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Sunday, April 24, 2011

I'm a nervous wreck!

A two part series (Part 2)

Do you feel uncomfortable in groups? Do you find yourself suddenly terrified, sweaty, and unable to breathe? Are you uncomfortable in closed elevators or fearful of snakes or spiders? If so, you might suffer from the #1 mental health concern in America… an anxiety disorder.

Can you define anxiety for us?

· Anxiety is generally defined as a feeling or worry, dread, feeling uneasy, nervousness, or apprehension or fear of daily events or future events

· Anxiety disorder effects about 40 million Americans

· Number one mental health problem in America

· More women than men suffer from anxiety

Tell us about the symptoms of anxiety

· Excessive or constant worry and tension

· Preoccupation with fears, unrealistic view of concerns

· Headaches, stomach pains, sweating, muscle tension

· Difficulty with sleep, irritability, feeling restless or uneasy

What are some of the most common forms of anxiety disorders?

· Panic attacks: Affecting over 5 million Americans, they are characterized by sudden episodes of intense fear or apprehension that may come from “out of the blue.” These attacks generally lasts for a few minutes to an hour. Generally people experiencing sweating, shortness or breath, racing heart, feeling numb, hot or cold flashes, and fears of going crazy.

· Social phobia: This is the most common anxiety disorder. It involves the fear of embarrassment or humiliation in situations in which you must perform. The fear surrounds the concern that you will say or do something that will cause others to judge you as weak, crazy, or not capable. The most common social phobia is fear of public speaking.

· Specific phobia: Affecting over 12% of all Americans in their lifetime, this type of phobia involves a strong fear or avoidance of one particular type of object or situation. Some of the most common phobias are fear of animals, fear of heights, fear of flying, and fear of blood or needles.

· Generalized Anxiety disorder: This disorder is characterized by anxiety that persists for at least six months. Generally this occurs when people are concerned about numerous life stresses and experience symptoms of irritability, restlessness, sleeplessness, muscle tension, difficulty concentrating, and fatigue

· Obsessive Compulsive Disorder: Generally sufferers are reluctant to talk about their symptoms because they impair with daily functioning. OCD sufferers might spend hours cleaning, tidying, checking or ordering to the point that these activities interfere with their lives. Generally individuals feel an obsession to perform a particular activity, and feel compelled to attend to the obsession. This disorder affects over 2.4 million Americans during any 6-month period.

Remember if you suffer from any of these symptoms—reach out to a therapist and remember that anxiety disorders have a 70% success rate for treatment.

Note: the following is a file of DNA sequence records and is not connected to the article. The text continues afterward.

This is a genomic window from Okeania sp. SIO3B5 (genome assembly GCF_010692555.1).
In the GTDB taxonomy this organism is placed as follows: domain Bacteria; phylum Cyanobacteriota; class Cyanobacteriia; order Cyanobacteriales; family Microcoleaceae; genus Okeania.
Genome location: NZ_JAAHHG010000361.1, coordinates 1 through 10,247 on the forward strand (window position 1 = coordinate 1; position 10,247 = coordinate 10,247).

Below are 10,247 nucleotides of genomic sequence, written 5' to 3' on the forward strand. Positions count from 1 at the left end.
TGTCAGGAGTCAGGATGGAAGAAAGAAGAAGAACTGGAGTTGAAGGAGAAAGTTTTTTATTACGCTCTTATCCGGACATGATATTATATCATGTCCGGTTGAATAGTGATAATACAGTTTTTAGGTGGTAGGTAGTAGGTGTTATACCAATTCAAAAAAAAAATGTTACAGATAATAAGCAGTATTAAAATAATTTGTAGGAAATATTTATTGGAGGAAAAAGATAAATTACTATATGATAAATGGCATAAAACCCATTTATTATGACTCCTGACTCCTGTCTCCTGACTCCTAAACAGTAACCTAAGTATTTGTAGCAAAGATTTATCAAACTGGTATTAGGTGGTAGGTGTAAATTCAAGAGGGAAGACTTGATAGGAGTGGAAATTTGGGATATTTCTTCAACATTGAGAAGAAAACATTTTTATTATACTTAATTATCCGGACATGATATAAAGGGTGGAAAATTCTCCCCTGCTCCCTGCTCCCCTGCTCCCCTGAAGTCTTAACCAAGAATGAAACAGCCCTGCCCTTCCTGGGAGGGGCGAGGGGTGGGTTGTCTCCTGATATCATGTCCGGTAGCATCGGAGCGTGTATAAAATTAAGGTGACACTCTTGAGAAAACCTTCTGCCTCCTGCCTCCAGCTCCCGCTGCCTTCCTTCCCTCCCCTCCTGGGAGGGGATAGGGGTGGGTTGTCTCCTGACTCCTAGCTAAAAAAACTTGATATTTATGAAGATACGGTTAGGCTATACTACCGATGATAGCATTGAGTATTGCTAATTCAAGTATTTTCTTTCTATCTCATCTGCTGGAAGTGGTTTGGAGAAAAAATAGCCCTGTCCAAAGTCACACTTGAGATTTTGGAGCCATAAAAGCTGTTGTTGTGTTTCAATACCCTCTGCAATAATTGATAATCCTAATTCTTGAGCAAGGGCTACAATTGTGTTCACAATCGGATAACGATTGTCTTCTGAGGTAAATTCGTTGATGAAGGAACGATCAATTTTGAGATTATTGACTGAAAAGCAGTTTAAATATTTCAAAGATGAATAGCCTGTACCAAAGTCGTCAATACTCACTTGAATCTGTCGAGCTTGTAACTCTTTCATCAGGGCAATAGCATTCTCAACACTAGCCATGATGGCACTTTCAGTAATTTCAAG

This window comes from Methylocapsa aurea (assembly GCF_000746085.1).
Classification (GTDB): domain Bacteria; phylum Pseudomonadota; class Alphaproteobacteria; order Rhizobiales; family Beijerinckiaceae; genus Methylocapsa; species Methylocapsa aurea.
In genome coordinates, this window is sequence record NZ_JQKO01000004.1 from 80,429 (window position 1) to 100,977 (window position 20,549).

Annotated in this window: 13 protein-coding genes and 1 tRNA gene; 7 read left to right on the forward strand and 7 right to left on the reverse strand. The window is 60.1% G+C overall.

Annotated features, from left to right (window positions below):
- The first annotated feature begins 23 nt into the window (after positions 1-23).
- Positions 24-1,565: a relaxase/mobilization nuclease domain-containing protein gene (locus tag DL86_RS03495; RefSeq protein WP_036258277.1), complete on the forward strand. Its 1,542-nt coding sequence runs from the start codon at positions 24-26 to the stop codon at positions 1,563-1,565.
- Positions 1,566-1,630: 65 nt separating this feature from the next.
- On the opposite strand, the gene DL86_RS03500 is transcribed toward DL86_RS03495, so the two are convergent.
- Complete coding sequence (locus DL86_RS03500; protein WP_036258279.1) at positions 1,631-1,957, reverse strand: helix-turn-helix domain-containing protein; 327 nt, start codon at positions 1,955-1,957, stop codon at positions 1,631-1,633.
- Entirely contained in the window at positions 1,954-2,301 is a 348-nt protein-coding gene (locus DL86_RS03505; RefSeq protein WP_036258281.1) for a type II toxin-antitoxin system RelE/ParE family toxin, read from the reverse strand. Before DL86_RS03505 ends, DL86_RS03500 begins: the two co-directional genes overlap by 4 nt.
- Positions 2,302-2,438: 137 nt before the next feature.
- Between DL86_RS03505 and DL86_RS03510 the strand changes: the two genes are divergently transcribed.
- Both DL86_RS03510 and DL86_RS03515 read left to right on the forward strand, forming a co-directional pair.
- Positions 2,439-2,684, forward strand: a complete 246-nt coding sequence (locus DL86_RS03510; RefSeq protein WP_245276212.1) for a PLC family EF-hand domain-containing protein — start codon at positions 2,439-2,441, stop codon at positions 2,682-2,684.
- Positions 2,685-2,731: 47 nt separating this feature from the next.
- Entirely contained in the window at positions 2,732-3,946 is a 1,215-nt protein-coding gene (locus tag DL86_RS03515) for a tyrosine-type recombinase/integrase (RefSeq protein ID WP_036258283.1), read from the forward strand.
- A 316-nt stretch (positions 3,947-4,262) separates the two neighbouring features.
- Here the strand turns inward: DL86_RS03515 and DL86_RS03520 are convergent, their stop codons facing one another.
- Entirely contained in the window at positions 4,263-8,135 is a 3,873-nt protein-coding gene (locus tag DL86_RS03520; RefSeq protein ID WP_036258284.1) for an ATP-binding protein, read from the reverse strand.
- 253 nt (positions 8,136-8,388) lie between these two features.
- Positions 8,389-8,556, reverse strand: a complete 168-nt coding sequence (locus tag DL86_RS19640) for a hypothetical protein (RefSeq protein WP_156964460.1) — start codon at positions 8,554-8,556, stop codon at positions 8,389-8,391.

Do you give in to fears?

May 4th is National Anxiety Screening Day

Just like eating or sleeping, anxiety is a normal part of life. Under the “right” circumstances, anxiety can be beneficial because it motivates us to take action. Faced with an unexpected or unfamiliar challenge, the feeling of anxiety prepares us for the upcoming event. Anxiety heightens our alertness and readies the body for action. Anxiety can also protect us by urging us to flee when we are in danger.

How is fear different than anxiety?

· Fear is directed towards a concrete, external object or situation. People fear tests, or fear they will be unable to pay their taxes, or perhaps fear that they will be rejected.

· Anxiety is something that occurs internally—it is a response or a feeling that something may occur. Anxiety affects people psychologically, behaviorally and physiologically.

· Anxiety affects our entire body…we begin to sweat, our muscles become tense, our heart races, we feel queasy, we have a dry mouth, or we may fear that we will die.

When does anxiety become a disorder?

· Researchers define as disorders those situations in which the anxiety reaches overwhelming levels, or dramatically reduces or eliminates productivity, or intrudes in a person’s quality of daily life.

· Disorders are distinguished from everyday normal anxieties by three elements:

o their intensity (such as panic attacks);

o their duration (they don’t go away after a stressful situation is resolved)

o those that are persistent ( (persistent fear of objects or events can lead to phobias)

What are common treatments?

· Treatment: Commonly, they are treated with a combination of psychotherapy and medication.

· Strategy: Typically therapy deals with teaching methods to minimize stress reactions, helping people break destructive thoughts, and helping people learn strategies to cope and become resilient

· Success: Success rates for those who use therapy and medication together have a 60-70% rate of success.

Monday, April 18, 2011

A Proven Traditiion of Excellence

Here's a list of of new staff listings. Wow have we grown....

Joy Miller & Associates: Counseling and Wellness
Joy Erlichman Miller PhD, LCPC, MAC, CADC
Heidi Turcot LCSW, E-RYT / Emeritus
John J. Hubbs LCSW, CADC, SAP
Ed Hamann EdD, LCPC, LMFT / Emeritus
Connie Hamann LCPC, CADC / Emeritus
Suzanne Brasche LCSW, ACSW, CADC, MISAII
Judy Carlson LCPC, EMDR
Heidi Pompe, MA
Sarah Stuber, LCSW
Karen Greene LCPC
Steve DeCremer, LCPC
Debra Disney, LCPC, DCC
Jori Sparry, LMFT
Jill Egizio LCSW
Sherry Dockins LCPC, CADC

Office Staff
Debbie Fitzpatrick
Kathy Gawthorp
Lisa Zell
Stephanie Powers Hlinak
Taylor Gawthorp

Joyful Living Studio Consultants
Yoga - Heidi Turcot E-RYT, Lisa Nelson Raabe, Lisa Zell
Meditation – Venkatesh Anandasayanam


We are growing once again. Watch this space an learn more about our new additions to our staff...

Jori Sparry LMFT and Jill Egizio LCSW